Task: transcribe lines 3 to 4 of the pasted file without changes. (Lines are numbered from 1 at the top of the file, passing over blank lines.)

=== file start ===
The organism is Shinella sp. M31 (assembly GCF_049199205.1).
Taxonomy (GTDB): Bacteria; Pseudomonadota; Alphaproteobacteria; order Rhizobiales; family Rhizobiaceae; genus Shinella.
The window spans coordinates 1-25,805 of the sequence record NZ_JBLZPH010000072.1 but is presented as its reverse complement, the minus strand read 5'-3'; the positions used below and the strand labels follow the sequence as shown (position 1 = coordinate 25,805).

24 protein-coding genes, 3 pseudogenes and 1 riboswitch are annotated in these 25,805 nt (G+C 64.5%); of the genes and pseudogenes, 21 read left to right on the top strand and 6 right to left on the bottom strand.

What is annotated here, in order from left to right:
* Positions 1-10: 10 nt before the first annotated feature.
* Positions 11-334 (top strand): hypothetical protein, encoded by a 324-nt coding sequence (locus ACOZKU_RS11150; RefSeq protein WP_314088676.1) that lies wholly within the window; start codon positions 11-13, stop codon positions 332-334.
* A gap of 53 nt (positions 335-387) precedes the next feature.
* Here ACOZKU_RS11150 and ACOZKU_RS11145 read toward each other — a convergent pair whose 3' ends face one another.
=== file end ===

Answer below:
The window spans coordinates 1-25,805 of the sequence record NZ_JBLZPH010000072.1 but is presented as its reverse complement, the minus strand read 5'-3'; the positions used below and the strand labels follow the sequence as shown (position 1 = coordinate 25,805).

24 protein-coding genes, 3 pseudogenes and 1 riboswitch are annotated in these 25,805 nt (G+C 64.5%); of the genes and pseudogenes, 21 read left to right on the top strand and 6 right to left on the bottom strand.